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Inside Workplace Law

No short-time work allowance for employees of companies without a permanent establishment in Germany


Companies with seats abroad are not entitled to short-time work allowance if they do not have a permanent establishment in Germany. According to a recent decision of the Social Court of the State of Bavaria in proceedings for interim relief, this applies even if all the employees concerned had been subject to social security contributions in Germany and had paid into unemployment insurance in the past (LSG Bayern, decision of 04.06.2020 – L 9 AL 61/20 B ER).

No permanent establishment in Germany

In the present case, the applicant, a company based in another EU country, employed approximately 350 flight attendants in Germany, which it provided to airlines in the form of personnel leasing. In addition to these 350 flight attendants, the applicant operated a training and education center for flight personnel under an own company registration number at Hahn airport with approximately seven employees. The education and training center was also responsible for issuing employee ID cards to flight personnel and for providing work clothing. All of the applicant’s employees resided in Germany and were subject to full social security contributions.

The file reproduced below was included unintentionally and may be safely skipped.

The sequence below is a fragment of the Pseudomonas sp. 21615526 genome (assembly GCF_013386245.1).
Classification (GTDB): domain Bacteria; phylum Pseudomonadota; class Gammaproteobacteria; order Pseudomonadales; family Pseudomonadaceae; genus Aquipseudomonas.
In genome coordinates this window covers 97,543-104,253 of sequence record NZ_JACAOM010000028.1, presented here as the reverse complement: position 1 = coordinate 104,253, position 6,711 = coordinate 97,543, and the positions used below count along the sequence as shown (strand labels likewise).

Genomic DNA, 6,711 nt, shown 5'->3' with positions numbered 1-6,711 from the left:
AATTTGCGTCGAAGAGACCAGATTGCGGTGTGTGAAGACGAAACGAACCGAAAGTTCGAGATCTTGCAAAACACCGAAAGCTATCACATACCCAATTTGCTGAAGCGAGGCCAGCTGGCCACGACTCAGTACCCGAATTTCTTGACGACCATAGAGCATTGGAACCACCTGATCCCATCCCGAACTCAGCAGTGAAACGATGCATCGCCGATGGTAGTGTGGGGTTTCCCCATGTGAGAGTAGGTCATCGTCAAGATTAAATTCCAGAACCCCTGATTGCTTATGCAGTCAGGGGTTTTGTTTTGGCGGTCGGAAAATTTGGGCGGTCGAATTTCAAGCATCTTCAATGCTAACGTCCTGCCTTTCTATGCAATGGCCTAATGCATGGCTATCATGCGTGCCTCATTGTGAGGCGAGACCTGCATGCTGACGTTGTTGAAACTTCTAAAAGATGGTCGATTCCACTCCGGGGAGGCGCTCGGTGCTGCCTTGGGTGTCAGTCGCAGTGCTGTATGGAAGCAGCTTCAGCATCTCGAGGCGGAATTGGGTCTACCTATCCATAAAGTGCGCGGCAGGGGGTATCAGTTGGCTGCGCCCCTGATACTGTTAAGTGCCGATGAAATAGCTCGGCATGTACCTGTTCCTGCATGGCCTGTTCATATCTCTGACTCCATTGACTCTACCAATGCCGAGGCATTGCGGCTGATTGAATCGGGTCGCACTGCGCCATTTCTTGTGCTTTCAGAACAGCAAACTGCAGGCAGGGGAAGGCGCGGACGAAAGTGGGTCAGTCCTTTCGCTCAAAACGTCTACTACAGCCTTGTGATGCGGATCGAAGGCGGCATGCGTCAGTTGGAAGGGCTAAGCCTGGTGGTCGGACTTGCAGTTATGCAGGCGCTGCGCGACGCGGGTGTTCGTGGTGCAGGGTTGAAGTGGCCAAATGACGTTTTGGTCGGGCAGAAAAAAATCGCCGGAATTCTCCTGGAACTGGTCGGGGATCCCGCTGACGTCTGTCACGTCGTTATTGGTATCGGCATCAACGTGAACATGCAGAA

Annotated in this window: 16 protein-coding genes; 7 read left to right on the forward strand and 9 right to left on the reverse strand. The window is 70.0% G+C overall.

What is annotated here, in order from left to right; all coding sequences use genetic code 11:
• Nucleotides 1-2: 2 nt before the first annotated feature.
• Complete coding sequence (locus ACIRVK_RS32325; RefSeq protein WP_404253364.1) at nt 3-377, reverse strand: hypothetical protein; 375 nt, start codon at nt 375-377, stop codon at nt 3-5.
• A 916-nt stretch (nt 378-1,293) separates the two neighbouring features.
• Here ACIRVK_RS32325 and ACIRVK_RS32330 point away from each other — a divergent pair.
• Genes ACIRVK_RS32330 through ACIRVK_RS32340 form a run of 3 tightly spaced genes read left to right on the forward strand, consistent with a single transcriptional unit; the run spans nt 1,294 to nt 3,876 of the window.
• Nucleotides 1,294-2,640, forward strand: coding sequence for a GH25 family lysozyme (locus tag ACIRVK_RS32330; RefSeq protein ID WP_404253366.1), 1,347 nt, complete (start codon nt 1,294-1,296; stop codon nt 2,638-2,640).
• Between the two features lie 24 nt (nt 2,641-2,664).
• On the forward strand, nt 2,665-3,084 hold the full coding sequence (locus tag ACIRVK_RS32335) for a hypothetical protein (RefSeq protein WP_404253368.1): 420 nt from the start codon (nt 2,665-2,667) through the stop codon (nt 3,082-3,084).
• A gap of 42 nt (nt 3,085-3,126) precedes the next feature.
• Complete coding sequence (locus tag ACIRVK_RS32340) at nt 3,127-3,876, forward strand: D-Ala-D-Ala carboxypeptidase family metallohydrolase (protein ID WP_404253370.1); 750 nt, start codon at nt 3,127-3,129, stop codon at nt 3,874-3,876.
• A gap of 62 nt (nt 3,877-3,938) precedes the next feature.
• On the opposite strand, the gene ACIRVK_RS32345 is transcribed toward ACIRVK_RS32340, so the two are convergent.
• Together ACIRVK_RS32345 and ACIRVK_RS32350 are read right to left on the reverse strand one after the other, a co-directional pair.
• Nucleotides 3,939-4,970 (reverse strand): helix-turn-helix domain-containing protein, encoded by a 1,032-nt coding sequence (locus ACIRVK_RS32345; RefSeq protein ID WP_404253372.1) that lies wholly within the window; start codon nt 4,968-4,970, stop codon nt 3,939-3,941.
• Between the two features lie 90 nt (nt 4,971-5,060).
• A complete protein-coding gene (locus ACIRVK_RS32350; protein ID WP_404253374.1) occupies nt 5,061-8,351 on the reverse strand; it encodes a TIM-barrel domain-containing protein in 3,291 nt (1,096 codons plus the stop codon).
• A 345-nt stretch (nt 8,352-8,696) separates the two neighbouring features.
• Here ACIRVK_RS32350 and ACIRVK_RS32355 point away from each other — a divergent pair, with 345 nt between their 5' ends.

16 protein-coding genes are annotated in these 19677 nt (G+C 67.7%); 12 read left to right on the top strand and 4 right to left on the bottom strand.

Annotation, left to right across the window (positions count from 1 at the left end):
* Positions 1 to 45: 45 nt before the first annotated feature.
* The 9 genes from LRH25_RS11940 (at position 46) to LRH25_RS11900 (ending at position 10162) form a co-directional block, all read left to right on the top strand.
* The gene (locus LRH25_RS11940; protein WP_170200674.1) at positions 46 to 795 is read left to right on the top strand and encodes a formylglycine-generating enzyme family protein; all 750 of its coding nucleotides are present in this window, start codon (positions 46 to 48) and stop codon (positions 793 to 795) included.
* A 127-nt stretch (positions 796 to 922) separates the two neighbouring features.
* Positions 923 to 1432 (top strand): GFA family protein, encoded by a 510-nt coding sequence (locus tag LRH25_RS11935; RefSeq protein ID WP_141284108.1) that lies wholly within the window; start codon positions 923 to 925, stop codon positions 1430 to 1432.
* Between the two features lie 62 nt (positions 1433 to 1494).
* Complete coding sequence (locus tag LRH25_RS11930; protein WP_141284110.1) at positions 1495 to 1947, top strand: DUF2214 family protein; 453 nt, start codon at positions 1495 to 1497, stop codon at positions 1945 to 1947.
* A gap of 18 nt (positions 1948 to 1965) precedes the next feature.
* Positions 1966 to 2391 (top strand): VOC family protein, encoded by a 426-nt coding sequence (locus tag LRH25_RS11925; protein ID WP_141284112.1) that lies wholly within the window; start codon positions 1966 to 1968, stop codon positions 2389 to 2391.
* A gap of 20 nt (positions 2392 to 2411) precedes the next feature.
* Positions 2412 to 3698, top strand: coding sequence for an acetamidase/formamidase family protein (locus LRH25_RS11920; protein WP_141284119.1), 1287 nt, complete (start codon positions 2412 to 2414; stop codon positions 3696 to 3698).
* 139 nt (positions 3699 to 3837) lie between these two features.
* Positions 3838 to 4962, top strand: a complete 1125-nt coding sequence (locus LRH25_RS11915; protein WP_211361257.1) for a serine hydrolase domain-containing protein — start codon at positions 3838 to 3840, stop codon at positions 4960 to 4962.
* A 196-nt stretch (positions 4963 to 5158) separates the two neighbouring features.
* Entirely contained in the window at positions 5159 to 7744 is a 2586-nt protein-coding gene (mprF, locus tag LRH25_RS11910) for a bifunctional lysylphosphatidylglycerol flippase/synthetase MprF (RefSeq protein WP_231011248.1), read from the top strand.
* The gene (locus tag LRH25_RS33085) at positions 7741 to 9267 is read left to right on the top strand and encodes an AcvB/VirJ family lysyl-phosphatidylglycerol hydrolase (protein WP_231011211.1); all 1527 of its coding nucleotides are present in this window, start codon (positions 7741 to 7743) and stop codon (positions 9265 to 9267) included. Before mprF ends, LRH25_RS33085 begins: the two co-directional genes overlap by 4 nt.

Due to the corona-related restriction of travel, the applicant’s German flight personnel temporarily suffered a complete loss of work. However, the competent Federal Employment Agency issued a negative decision on the applicant’s “Notification of Short-Time Work”. According to the Federal Employment Agency, the applicant did not operate a permanent establishment in Germany. This was, however, in the Agency’s opinion, a prerequisite for granting short-time work allowances. 

The Social Court of the State of Bavaria, like the previous instance, confirmed the decision of the Federal Agency.

Operational Structures

First, the Court denied the existence of a permanent establishment in Germany. The applicant’s actual business purpose, namely the leasing of its 350 employees to airlines, was not carried out in Germany by an office or other establishment equipped with material and personnel resources, but rather, and almost without the applicant’s participation, through the operational planning carried out by the airlines themselves. Apart from the training and education center, in which the 350 employees were not incorporated, the applicant had no established operational structures in Germany.